Macon-Bibb County, GA pays $5.7 million for emergency UAVs

By Luke Geiver | July 16, 2015

Olaeris, an unmanned aircraft vehicle manufacturer that has designed an encapsulated multirotor platform for emergency response monitoring, will soon be part of a Georgia County’s 911 emergency response efforts. Macon-Bibb, Georgia, and Olaeris have agreed to implement a fleet of AEVA (aerial electric visual assistant) UAVs to support all Sheriff’s Departments, Fire Departments, 911 and Emergency Management Agency response services.

Under the $5.7 million agreement between the County commission and Olaeris, the company will provide a fleet of UAVs along with a 5-year services agreement that covers scramble encrypted bandwidth, data management, training, certification, maintenance, repair and a 5-year unlimited warranty.

The company describes its UAV as a flying-saucer shaped platform. According to Olaeris, upon an incoming 911 call, the AEVA drone automatically launches, flies beyond line of sight and robotically navigates to the incident without human assistance. The platform then transmits a live, scramble encrypted video to ground responders (police cars or ambulances).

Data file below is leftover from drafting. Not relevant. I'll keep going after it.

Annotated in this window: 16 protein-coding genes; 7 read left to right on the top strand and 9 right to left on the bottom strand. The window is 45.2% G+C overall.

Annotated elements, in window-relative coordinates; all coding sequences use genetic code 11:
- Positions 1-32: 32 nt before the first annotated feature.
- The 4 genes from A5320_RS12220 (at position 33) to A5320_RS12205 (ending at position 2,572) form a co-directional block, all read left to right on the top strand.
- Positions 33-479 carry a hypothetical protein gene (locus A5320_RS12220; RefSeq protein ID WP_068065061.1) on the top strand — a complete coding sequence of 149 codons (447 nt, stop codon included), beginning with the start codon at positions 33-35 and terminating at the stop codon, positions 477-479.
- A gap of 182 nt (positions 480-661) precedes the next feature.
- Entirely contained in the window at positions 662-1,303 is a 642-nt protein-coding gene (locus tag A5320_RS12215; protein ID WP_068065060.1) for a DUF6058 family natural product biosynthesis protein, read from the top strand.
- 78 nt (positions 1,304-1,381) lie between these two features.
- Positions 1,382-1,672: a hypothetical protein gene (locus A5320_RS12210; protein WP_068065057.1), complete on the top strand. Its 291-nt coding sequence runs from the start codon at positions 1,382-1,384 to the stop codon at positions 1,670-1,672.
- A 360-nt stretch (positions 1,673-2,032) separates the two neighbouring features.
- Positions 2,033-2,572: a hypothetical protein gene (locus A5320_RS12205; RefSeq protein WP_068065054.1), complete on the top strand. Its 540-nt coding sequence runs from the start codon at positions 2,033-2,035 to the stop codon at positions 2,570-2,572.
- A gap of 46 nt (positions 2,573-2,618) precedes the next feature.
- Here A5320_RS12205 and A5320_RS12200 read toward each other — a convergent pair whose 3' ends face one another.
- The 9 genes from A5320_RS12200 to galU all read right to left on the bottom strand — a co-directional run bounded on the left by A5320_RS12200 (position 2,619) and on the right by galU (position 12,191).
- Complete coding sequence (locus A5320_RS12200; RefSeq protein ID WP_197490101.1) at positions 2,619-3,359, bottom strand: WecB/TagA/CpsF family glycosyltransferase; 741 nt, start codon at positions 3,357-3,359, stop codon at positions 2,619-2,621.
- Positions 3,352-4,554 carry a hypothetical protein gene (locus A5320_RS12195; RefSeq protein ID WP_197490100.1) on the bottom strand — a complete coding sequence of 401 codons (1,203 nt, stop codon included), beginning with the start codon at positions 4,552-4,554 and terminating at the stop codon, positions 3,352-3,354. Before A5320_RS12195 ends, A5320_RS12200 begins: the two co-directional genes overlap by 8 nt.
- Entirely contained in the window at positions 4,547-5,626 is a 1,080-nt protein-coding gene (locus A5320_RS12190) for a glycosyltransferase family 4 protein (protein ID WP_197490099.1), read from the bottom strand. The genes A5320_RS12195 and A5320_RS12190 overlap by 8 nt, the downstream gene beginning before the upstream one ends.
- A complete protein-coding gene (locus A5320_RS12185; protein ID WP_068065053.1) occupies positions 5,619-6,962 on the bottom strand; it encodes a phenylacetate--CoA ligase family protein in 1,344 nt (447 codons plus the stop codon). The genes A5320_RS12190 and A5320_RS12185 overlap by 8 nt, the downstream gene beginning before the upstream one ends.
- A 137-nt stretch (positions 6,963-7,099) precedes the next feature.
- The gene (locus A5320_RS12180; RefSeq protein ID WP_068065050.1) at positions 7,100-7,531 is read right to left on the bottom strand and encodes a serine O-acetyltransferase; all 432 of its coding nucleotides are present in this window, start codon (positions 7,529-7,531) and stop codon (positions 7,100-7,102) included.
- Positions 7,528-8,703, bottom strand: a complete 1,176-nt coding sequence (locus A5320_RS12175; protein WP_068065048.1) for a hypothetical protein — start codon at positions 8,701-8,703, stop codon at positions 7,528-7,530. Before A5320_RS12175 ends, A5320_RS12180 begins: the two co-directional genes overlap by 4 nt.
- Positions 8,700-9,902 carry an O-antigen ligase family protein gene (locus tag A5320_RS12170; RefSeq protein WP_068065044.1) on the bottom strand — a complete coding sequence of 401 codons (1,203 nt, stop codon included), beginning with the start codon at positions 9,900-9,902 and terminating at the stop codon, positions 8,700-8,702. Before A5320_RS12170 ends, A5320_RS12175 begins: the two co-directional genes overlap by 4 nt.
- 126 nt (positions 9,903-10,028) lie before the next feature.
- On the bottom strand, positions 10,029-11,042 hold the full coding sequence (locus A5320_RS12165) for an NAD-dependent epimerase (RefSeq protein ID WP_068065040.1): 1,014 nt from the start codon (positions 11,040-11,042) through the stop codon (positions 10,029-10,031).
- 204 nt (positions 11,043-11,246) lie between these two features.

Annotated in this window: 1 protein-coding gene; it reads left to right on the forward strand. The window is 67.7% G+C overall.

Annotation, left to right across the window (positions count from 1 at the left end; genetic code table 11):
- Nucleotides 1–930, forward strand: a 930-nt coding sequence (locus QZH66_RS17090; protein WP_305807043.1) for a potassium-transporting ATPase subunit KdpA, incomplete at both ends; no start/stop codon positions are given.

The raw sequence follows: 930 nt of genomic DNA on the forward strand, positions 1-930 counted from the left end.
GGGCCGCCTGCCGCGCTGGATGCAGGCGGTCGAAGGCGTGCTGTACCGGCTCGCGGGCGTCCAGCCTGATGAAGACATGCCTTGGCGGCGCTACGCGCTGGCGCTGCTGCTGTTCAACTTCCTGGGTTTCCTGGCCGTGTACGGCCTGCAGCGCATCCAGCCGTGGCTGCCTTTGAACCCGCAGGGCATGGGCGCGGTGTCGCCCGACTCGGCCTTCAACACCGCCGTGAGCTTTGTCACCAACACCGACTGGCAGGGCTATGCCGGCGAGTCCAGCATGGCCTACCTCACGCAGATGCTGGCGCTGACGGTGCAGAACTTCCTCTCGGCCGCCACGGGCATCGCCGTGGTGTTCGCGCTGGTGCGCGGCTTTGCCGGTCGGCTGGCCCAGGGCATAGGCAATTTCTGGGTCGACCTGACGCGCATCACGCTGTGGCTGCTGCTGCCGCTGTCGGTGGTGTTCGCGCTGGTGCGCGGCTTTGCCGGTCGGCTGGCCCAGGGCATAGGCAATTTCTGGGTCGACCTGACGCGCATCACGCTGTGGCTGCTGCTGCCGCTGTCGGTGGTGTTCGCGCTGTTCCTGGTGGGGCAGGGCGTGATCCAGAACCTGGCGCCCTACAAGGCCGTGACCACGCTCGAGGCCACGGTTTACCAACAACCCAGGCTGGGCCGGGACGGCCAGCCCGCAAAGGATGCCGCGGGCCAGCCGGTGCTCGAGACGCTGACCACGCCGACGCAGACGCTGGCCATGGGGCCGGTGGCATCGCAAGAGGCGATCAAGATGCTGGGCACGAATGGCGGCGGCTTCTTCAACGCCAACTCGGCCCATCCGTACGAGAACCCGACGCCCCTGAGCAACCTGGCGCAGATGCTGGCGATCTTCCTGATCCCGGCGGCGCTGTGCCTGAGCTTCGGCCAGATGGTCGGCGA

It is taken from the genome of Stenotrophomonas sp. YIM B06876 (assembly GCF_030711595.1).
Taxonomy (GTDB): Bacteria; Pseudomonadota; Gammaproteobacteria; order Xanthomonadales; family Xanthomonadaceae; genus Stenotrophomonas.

“We’re very excited about partnering with Macon-Bibb and establishing a long-term relationship with the county,” Ted Lindsley, CEO of Olaeris, said. “After meeting with state leaders from 23 states and over 100 cities to prioritize early integration sites, we found the leadership in Macon to be forward thinking, technology savvy and an ideal location to launch early AEVA operations.”

Macon, Georgia, Mayor Robert Reichert said that Macon-Bibb’s Commission is focused on improving public safety and giving responders the best new technology to do so with.

In addition to this partnership announcement, Olareis expects to announce two more agreements it has formed with other regions within the Eastern U.S. this summer.

According to the company, AEVA was engineered to undergo conventional U.S. FAA air worthiness type class certification similar to a helicopter or jet.

The company performed testing at the NASA Ames Research Center wind tunnel along with the University of Maryland’s Glenn L. Martin wind tunnel. The test revealed that its design produced more thrust than larger, conventional open rotors. The platform also contains onboard avionics that the company said resembles those found in a commercial jet. For avoidance collision, the platform has sensors and onboard processors. “Unlike a conventional helicopter, her (AEVA) remote human pilot can look around, above, below and behind the aircraft thanks to an array of onboard cameras,” the company said.

To charge the system, the removal of a battery or plugging in step is not necessary. The company has designed a climate controlled charging port. The system can fly for roughly one hour up to 10,000 feet.